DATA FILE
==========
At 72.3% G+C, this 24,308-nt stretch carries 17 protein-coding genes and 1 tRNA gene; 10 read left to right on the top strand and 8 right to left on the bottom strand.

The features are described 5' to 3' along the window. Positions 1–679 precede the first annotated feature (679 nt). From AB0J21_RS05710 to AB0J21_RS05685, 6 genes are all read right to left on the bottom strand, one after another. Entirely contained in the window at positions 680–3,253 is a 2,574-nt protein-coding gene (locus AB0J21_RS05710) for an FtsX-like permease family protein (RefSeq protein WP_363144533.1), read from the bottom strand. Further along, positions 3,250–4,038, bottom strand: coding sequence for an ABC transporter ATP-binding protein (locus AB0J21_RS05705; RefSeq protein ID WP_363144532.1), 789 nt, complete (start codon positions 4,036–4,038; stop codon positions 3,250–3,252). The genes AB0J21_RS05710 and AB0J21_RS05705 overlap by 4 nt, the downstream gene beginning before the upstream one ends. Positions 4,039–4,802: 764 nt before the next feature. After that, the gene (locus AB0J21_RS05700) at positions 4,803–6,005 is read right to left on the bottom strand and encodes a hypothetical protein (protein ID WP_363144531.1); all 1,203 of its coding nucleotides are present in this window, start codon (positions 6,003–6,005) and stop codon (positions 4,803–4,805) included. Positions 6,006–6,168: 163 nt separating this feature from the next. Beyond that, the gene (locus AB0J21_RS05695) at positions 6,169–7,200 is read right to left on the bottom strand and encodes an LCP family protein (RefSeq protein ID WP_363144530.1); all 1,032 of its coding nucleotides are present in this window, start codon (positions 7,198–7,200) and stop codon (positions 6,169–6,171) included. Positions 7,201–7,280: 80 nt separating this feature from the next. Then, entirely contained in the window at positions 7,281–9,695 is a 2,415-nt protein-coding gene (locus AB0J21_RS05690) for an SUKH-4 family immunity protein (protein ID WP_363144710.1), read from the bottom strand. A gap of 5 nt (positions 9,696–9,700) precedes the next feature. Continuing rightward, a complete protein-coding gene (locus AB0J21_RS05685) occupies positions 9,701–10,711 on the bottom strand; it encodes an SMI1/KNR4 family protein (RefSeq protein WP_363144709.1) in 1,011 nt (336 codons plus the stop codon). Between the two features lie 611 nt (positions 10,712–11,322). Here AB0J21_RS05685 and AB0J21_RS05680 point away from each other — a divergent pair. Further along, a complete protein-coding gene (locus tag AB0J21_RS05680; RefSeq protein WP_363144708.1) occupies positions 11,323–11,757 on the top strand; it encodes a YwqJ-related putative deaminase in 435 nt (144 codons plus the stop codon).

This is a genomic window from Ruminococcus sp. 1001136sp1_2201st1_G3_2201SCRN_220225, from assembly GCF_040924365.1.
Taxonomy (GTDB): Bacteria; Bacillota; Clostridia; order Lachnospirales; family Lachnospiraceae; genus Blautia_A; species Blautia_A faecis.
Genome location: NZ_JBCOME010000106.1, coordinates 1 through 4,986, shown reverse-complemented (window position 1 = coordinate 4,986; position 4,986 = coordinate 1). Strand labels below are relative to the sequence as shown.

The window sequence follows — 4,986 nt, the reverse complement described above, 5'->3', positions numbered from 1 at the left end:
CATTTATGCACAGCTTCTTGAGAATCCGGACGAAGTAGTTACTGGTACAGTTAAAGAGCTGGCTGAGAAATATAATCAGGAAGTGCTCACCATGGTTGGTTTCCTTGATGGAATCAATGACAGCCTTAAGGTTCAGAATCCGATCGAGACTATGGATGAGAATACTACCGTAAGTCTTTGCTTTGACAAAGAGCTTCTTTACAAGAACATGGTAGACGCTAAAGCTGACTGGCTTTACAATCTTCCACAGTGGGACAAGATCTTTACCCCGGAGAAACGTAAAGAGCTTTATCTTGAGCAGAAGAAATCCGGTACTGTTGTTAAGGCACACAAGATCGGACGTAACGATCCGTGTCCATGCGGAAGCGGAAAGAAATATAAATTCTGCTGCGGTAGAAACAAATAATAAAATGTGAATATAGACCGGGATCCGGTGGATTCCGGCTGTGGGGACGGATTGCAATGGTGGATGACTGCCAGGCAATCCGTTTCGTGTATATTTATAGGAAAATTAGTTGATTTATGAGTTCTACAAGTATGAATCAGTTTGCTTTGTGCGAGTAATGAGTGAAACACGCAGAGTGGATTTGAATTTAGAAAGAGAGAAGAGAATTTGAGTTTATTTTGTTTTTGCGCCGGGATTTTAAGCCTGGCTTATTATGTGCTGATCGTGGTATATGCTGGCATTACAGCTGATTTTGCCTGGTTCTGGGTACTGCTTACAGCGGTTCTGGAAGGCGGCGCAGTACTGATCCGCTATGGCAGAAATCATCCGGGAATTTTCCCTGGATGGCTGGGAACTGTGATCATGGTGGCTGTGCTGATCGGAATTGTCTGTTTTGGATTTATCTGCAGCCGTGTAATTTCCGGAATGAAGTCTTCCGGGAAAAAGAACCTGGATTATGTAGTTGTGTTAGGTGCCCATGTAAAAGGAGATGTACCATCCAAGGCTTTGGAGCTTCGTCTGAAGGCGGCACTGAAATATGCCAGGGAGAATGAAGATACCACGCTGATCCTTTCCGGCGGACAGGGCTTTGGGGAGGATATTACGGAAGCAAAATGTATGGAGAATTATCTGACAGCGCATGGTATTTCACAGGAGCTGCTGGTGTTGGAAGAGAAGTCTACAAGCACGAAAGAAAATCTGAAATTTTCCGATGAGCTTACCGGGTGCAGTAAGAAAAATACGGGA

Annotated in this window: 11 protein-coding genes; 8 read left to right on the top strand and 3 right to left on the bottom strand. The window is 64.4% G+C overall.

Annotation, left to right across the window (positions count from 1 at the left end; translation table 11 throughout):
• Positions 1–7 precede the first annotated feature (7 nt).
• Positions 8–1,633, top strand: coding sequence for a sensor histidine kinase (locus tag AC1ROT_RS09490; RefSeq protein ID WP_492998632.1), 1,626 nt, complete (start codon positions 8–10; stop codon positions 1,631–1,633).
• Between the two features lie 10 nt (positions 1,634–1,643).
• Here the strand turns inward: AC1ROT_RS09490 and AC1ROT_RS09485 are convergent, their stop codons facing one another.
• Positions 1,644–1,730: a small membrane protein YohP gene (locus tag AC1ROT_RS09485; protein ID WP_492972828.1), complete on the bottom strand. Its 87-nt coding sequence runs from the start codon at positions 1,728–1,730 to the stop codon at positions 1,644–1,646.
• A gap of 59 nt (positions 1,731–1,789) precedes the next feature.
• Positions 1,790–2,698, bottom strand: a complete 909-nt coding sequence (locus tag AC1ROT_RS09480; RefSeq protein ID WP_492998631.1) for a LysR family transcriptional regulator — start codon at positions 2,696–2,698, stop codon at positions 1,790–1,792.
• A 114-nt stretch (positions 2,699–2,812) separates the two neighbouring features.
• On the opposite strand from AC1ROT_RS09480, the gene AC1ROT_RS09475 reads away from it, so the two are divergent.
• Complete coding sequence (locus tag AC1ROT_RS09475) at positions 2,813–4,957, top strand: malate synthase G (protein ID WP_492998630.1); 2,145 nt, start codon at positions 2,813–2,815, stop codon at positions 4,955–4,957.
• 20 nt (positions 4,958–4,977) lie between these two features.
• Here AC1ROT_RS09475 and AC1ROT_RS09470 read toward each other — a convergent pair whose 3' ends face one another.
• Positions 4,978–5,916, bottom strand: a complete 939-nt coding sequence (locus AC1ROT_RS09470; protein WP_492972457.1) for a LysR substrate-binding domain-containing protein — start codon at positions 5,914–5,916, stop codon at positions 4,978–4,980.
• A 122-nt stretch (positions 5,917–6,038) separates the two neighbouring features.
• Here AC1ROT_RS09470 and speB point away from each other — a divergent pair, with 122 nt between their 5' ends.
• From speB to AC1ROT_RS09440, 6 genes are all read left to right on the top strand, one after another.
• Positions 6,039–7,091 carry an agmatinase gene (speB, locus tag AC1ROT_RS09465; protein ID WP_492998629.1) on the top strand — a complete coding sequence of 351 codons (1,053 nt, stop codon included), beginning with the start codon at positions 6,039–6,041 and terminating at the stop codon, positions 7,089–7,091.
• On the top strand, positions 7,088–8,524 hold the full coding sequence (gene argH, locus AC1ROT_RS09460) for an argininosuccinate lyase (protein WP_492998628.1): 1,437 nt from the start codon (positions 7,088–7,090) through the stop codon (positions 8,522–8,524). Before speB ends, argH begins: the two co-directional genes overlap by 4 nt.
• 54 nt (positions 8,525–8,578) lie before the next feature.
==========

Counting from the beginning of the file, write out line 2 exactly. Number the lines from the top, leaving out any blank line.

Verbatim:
The features are described 5' to 3' along the window. Positions 1–679 precede the first annotated feature (679 nt). From AB0J21_RS05710 to AB0J21_RS05685, 6 genes are all read right to left on the bottom strand, one after another. Entirely contained in the window at positions 680–3,253 is a 2,574-nt protein-coding gene (locus AB0J21_RS05710) for an FtsX-like permease family protein (RefSeq protein WP_363144533.1), read from the bottom strand. Further along, positions 3,250–4,038, bottom strand: coding sequence for an ABC transporter ATP-binding protein (locus AB0J21_RS05705; RefSeq protein ID WP_363144532.1), 789 nt, complete (start codon positions 4,036–4,038; stop codon positions 3,250–3,252). The genes AB0J21_RS05710 and AB0J21_RS05705 overlap by 4 nt, the downstream gene beginning before the upstream one ends. Positions 4,039–4,802: 764 nt before the next feature. After that, the gene (locus AB0J21_RS05700) at positions 4,803–6,005 is read right to left on the bottom strand and encodes a hypothetical protein (protein ID WP_363144531.1); all 1,203 of its coding nucleotides are present in this window, start codon (positions 6,003–6,005) and stop codon (positions 4,803–4,805) included. Positions 6,006–6,168: 163 nt separating this feature from the next. Beyond that, the gene (locus AB0J21_RS05695) at positions 6,169–7,200 is read right to left on the bottom strand and encodes an LCP family protein (RefSeq protein ID WP_363144530.1); all 1,032 of its coding nucleotides are present in this window, start codon (positions 7,198–7,200) and stop codon (positions 6,169–6,171) included. Positions 7,201–7,280: 80 nt separating this feature from the next. Then, entirely contained in the window at positions 7,281–9,695 is a 2,415-nt protein-coding gene (locus AB0J21_RS05690) for an SUKH-4 family immunity protein (protein ID WP_363144710.1), read from the bottom strand. A gap of 5 nt (positions 9,696–9,700) precedes the next feature. Continuing rightward, a complete protein-coding gene (locus AB0J21_RS05685) occupies positions 9,701–10,711 on the bottom strand; it encodes an SMI1/KNR4 family protein (RefSeq protein WP_363144709.1) in 1,011 nt (336 codons plus the stop codon). Between the two features lie 611 nt (positions 10,712–11,322). Here AB0J21_RS05685 and AB0J21_RS05680 point away from each other — a divergent pair. Further along, a complete protein-coding gene (locus tag AB0J21_RS05680; RefSeq protein WP_363144708.1) occupies positions 11,323–11,757 on the top strand; it encodes a YwqJ-related putative deaminase in 435 nt (144 codons plus the stop codon).